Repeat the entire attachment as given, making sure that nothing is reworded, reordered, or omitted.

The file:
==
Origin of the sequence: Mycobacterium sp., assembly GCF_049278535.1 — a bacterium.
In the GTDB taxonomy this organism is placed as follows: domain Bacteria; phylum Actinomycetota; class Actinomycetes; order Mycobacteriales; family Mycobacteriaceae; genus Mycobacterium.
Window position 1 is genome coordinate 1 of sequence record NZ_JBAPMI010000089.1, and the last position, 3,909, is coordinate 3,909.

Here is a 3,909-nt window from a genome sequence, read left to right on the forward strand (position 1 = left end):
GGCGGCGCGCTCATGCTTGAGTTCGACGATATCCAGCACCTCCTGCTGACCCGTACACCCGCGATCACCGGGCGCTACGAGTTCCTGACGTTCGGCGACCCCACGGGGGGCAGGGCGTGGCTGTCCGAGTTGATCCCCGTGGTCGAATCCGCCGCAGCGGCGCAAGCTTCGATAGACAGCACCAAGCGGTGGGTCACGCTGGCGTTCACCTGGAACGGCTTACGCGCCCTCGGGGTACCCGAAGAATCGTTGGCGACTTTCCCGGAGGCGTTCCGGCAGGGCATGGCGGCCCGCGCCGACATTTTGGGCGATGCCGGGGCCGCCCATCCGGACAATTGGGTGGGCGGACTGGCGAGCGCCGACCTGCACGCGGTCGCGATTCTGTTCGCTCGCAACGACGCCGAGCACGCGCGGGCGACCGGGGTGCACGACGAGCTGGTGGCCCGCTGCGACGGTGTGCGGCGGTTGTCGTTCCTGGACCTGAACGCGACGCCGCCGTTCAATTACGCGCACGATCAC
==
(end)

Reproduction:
Origin of the sequence: Mycobacterium sp., assembly GCF_049278535.1 — a bacterium.
In the GTDB taxonomy this organism is placed as follows: domain Bacteria; phylum Actinomycetota; class Actinomycetes; order Mycobacteriales; family Mycobacteriaceae; genus Mycobacterium.
Window position 1 is genome coordinate 1 of sequence record NZ_JBAPMI010000089.1, and the last position, 3,909, is coordinate 3,909.

Here is a 3,909-nt window from a genome sequence, read left to right on the forward strand (position 1 = left end):
GGCGGCGCGCTCATGCTTGAGTTCGACGATATCCAGCACCTCCTGCTGACCCGTACACCCGCGATCACCGGGCGCTACGAGTTCCTGACGTTCGGCGACCCCACGGGGGGCAGGGCGTGGCTGTCCGAGTTGATCCCCGTGGTCGAATCCGCCGCAGCGGCGCAAGCTTCGATAGACAGCACCAAGCGGTGGGTCACGCTGGCGTTCACCTGGAACGGCTTACGCGCCCTCGGGGTACCCGAAGAATCGTTGGCGACTTTCCCGGAGGCGTTCCGGCAGGGCATGGCGGCCCGCGCCGACATTTTGGGCGATGCCGGGGCCGCCCATCCGGACAATTGGGTGGGCGGACTGGCGAGCGCCGACCTGCACGCGGTCGCGATTCTGTTCGCTCGCAACGACGCCGAGCACGCGCGGGCGACCGGGGTGCACGACGAGCTGGTGGCCCGCTGCGACGGTGTGCGGCGGTTGTCGTTCCTGGACCTGAACGCGACGCCGCCGTTCAATTACGCGCACGATCAC